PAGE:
The Cauvery River in India, contributes a considerable amount of both fin and shellfish in states of Tamil Nadu and Karnataka. Regarding diversity of Macrobrachium, seven species, such as Macrobrachium malcolmsonii, Macrobrachium nobilii, Macrobrachium scabriculum, Macrobrachium lamarrei, Macrobrachium rude, Macrobrachium australe and Macrobrachium aemulum have been reported in this river [1]. Among them M. malcolmsonii is the most widely distributed and holds first place in capture and culture fisheries. The presence of Caridina gracilipes, Macrobrachium malcolmsonii and Macrobrachium lamarrei in this river have been reported recently [2].

The phylogenetic affinities among Macrobrachium species are poorly understood. Pereira [3] carried out the first phylogenetic study based on morphological characters of the family Palaemonidae. Liu et al. [4] carried out molecular taxonomy of Macrobrachium. Baker et al. [5] highlighted the presence of several cryptic lineages in Australian Paratya (Atyidae), some of which represented as true species through DNA barcoding. Species discrimination has also been studied genetically in Caridina and cingeners from potential source populations throughout the west Indo-West Pacific region [6]. The nucleotide substitution is the main driving force for the formation of new species. The literature depict that the DNA sequence has been used to investigate the phylogenetic and biogeographic relationship among Macrobrachium canarae and Caridina gracilirostris [7]; the morphometric and meristic characters along with DNA bar-coding of CytB gene sequence has been used to discriminate Macrobrachium abrahami sp. [8]; the morphological, and partial sequence of mitochondrial COI gene (mt-COI) has been used to resolve the taxonomic identity of Caridina africana in the Cape Floristic Region of South Africa [9]; the mt-COI gene has also been used for phylogeography and population genetic studies of many freshwater shrimp species, due to the existence of high levels of sequence variability [10-12]; species discrimination in Penaeid shrimps, Macrobrachium, crabs and planktons through mt-COI gene have also been reported by us recently [2,13-17].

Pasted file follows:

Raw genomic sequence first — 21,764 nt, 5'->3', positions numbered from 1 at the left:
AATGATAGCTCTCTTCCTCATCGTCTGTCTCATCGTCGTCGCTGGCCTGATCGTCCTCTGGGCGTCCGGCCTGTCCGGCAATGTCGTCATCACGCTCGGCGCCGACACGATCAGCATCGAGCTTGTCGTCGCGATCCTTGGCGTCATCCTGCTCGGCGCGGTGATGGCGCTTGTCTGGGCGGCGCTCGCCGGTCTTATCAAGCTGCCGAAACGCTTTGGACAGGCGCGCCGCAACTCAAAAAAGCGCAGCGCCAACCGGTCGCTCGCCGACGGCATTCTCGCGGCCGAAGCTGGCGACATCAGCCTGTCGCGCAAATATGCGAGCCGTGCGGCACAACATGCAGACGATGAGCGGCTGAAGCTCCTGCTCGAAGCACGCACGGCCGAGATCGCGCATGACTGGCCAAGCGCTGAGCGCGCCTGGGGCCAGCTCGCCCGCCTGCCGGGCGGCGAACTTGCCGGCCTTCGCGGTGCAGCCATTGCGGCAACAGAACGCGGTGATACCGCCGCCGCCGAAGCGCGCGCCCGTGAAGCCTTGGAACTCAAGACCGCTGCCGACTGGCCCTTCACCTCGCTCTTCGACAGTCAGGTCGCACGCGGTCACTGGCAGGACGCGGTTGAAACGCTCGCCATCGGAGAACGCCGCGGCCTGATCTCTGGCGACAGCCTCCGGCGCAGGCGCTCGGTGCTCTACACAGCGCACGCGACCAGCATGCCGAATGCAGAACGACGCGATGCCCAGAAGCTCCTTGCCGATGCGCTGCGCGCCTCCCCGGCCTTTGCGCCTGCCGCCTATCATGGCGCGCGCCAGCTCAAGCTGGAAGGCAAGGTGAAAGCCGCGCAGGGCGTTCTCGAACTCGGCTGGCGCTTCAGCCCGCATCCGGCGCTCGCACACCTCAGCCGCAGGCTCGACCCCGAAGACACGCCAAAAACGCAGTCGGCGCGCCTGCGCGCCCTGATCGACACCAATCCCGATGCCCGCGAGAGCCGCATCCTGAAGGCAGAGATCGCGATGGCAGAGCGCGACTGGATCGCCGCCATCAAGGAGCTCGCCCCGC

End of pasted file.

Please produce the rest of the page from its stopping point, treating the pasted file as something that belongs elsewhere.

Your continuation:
The time-series functions predict the prawn divergence. This is prevailing in organisms which undergo ontogenetic habitat shifts, and where the potentially limiting resources are age-specific, that is different life stages limited by different types of resources [18]. In some species, density dependence can particularly be strong during the early juvenile stage [19-21], whereas in others, later stages are more heavily influenced by density [20,22-25]. Such divergent patterns in the ontogenetic timing of density dependence may also exist among different populations within the same species [26,27].

Generally, the presence of plastic characters in the genus Macrobrachium makes the accurate determination of species more difficult and problematic, and the phylogenetics studies were poorly understood. These were shorted-out in this study while sequencing using COI gene, and have predicted some phylogenetic information led to well resolved tree topology. Actually, the present study describes the degree of genetic variability between Caridina and Macrobrachium species through mt-COI gene. Furthermore, the sequence similarity, amino acid residues, sequence divergence and phylogenetic information, such as synonymous and non-synonymous substitutions, transitional and transvertional substitutions, saturations and phylogenetic tree topology have also been studied.